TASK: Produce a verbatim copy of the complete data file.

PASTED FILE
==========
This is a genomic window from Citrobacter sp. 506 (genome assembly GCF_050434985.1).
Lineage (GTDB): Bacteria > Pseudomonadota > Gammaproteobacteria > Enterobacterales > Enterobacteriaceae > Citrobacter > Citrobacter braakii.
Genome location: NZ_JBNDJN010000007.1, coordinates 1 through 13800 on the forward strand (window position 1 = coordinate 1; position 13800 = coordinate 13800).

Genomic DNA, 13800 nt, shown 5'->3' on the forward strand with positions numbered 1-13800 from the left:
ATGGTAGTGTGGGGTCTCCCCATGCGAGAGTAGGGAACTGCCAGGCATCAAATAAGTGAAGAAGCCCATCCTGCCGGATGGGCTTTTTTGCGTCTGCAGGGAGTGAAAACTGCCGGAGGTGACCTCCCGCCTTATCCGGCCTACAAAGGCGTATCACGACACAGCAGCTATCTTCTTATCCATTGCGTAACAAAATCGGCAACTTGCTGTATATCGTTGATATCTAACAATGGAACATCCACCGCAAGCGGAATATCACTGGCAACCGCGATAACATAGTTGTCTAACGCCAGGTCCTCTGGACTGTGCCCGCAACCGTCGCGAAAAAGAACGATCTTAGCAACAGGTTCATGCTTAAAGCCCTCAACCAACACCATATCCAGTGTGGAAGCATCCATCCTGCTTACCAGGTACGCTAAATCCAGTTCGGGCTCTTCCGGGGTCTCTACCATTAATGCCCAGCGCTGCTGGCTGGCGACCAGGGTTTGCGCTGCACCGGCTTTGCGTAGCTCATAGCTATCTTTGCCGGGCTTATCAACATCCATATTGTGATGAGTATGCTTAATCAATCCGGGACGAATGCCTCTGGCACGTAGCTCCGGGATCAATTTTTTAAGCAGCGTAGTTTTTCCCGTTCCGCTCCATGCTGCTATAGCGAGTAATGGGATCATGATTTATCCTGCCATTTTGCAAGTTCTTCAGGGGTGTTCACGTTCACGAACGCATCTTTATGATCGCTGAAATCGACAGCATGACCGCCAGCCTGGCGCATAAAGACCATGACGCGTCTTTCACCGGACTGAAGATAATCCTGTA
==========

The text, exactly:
This is a genomic window from Citrobacter sp. 506 (genome assembly GCF_050434985.1).
Lineage (GTDB): Bacteria > Pseudomonadota > Gammaproteobacteria > Enterobacterales > Enterobacteriaceae > Citrobacter > Citrobacter braakii.
Genome location: NZ_JBNDJN010000007.1, coordinates 1 through 13800 on the forward strand (window position 1 = coordinate 1; position 13800 = coordinate 13800).

Genomic DNA, 13800 nt, shown 5'->3' on the forward strand with positions numbered 1-13800 from the left:
ATGGTAGTGTGGGGTCTCCCCATGCGAGAGTAGGGAACTGCCAGGCATCAAATAAGTGAAGAAGCCCATCCTGCCGGATGGGCTTTTTTGCGTCTGCAGGGAGTGAAAACTGCCGGAGGTGACCTCCCGCCTTATCCGGCCTACAAAGGCGTATCACGACACAGCAGCTATCTTCTTATCCATTGCGTAACAAAATCGGCAACTTGCTGTATATCGTTGATATCTAACAATGGAACATCCACCGCAAGCGGAATATCACTGGCAACCGCGATAACATAGTTGTCTAACGCCAGGTCCTCTGGACTGTGCCCGCAACCGTCGCGAAAAAGAACGATCTTAGCAACAGGTTCATGCTTAAAGCCCTCAACCAACACCATATCCAGTGTGGAAGCATCCATCCTGCTTACCAGGTACGCTAAATCCAGTTCGGGCTCTTCCGGGGTCTCTACCATTAATGCCCAGCGCTGCTGGCTGGCGACCAGGGTTTGCGCTGCACCGGCTTTGCGTAGCTCATAGCTATCTTTGCCGGGCTTATCAACATCCATATTGTGATGAGTATGCTTAATCAATCCGGGACGAATGCCTCTGGCACGTAGCTCCGGGATCAATTTTTTAAGCAGCGTAGTTTTTCCCGTTCCGCTCCATGCTGCTATAGCGAGTAATGGGATCATGATTTATCCTGCCATTTTGCAAGTTCTTCAGGGGTGTTCACGTTCACGAACGCATCTTTATGATCGCTGAAATCGACAGCATGACCGCCAGCCTGGCGCATAAAGACCATGACGCGTCTTTCACCGGACTGAAGATAATCCTGTA